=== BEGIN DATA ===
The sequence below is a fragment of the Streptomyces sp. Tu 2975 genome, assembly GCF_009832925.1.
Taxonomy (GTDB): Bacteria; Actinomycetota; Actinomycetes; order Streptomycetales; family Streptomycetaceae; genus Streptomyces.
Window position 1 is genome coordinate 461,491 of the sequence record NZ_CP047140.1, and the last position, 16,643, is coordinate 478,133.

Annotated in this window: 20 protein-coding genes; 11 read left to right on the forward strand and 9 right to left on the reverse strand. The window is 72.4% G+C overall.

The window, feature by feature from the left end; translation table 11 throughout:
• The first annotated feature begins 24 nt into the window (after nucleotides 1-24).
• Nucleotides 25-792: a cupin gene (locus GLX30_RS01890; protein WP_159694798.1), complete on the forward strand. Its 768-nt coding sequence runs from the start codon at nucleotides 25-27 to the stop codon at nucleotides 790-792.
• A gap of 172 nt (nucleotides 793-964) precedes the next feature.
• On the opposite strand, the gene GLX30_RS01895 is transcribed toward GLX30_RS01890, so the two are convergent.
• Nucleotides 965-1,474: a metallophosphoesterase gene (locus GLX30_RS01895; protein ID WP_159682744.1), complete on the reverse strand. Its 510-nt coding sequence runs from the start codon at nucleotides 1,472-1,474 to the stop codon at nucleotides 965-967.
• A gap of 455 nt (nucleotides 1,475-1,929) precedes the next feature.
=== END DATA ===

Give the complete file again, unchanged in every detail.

The sequence below is a fragment of the Streptomyces sp. Tu 2975 genome, assembly GCF_009832925.1.
Taxonomy (GTDB): Bacteria; Actinomycetota; Actinomycetes; order Streptomycetales; family Streptomycetaceae; genus Streptomyces.
Window position 1 is genome coordinate 461,491 of the sequence record NZ_CP047140.1, and the last position, 16,643, is coordinate 478,133.

Annotated in this window: 20 protein-coding genes; 11 read left to right on the forward strand and 9 right to left on the reverse strand. The window is 72.4% G+C overall.

The window, feature by feature from the left end; translation table 11 throughout:
• The first annotated feature begins 24 nt into the window (after nucleotides 1-24).
• Nucleotides 25-792: a cupin gene (locus GLX30_RS01890; protein WP_159694798.1), complete on the forward strand. Its 768-nt coding sequence runs from the start codon at nucleotides 25-27 to the stop codon at nucleotides 790-792.
• A gap of 172 nt (nucleotides 793-964) precedes the next feature.
• On the opposite strand, the gene GLX30_RS01895 is transcribed toward GLX30_RS01890, so the two are convergent.
• Nucleotides 965-1,474: a metallophosphoesterase gene (locus GLX30_RS01895; protein ID WP_159682744.1), complete on the reverse strand. Its 510-nt coding sequence runs from the start codon at nucleotides 1,472-1,474 to the stop codon at nucleotides 965-967.
• A gap of 455 nt (nucleotides 1,475-1,929) precedes the next feature.